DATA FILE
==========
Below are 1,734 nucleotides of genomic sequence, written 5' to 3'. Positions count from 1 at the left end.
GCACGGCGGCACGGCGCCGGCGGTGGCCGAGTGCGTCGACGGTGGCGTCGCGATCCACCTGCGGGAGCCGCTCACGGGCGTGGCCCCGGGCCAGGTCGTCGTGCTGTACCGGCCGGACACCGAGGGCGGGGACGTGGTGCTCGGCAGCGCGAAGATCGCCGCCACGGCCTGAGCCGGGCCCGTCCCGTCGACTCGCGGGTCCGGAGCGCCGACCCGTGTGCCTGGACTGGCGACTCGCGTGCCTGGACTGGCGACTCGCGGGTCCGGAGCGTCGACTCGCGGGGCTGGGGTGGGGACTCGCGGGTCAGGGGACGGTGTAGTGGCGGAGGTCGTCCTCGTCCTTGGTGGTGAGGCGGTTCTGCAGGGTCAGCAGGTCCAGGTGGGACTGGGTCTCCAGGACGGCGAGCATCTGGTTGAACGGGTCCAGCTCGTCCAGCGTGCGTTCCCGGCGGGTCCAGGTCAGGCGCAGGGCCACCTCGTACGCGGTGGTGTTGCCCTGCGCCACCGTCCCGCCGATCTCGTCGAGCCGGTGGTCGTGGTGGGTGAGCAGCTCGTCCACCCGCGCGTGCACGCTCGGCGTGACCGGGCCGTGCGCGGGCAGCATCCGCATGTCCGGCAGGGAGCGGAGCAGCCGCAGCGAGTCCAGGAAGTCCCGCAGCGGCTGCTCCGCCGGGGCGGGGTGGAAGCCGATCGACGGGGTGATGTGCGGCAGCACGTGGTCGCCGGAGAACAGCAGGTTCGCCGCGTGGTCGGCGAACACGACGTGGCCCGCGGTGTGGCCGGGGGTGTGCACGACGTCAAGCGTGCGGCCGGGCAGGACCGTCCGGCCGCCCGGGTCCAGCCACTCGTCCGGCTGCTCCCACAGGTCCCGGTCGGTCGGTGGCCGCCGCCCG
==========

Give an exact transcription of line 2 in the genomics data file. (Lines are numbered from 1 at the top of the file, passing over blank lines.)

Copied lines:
GCACGGCGGCACGGCGCCGGCGGTGGCCGAGTGCGTCGACGGTGGCGTCGCGATCCACCTGCGGGAGCCGCTCACGGGCGTGGCCCCGGGCCAGGTCGTCGTGCTGTACCGGCCGGACACCGAGGGCGGGGACGTGGTGCTCGGCAGCGCGAAGATCGCCGCCACGGCCTGAGCCGGGCCCGTCCCGTCGACTCGCGGGTCCGGAGCGCCGACCCGTGTGCCTGGACTGGCGACTCGCGTGCCTGGACTGGCGACTCGCGGGTCCGGAGCGTCGACTCGCGGGGCTGGGGTGGGGACTCGCGGGTCAGGGGACGGTGTAGTGGCGGAGGTCGTCCTCGTCCTTGGTGGTGAGGCGGTTCTGCAGGGTCAGCAGGTCCAGGTGGGACTGGGTCTCCAGGACGGCGAGCATCTGGTTGAACGGGTCCAGCTCGTCCAGCGTGCGTTCCCGGCGGGTCCAGGTCAGGCGCAGGGCCACCTCGTACGCGGTGGTGTTGCCCTGCGCCACCGTCCCGCCGATCTCGTCGAGCCGGTGGTCGTGGTGGGTGAGCAGCTCGTCCACCCGCGCGTGCACGCTCGGCGTGACCGGGCCGTGCGCGGGCAGCATCCGCATGTCCGGCAGGGAGCGGAGCAGCCGCAGCGAGTCCAGGAAGTCCCGCAGCGGCTGCTCCGCCGGGGCGGGGTGGAAGCCGATCGACGGGGTGATGTGCGGCAGCACGTGGTCGCCGGAGAACAGCAGGTTCGCCGCGTGGTCGGCGAACACGACGTGGCCCGCGGTGTGGCCGGGGGTGTGCACGACGTCAAGCGTGCGGCCGGGCAGGACCGTCCGGCCGCCCGGGTCCAGCCACTCGTCCGGCTGCTCCCACAGGTCCCGGTCGGTCGGTGGCCGCCGCCCG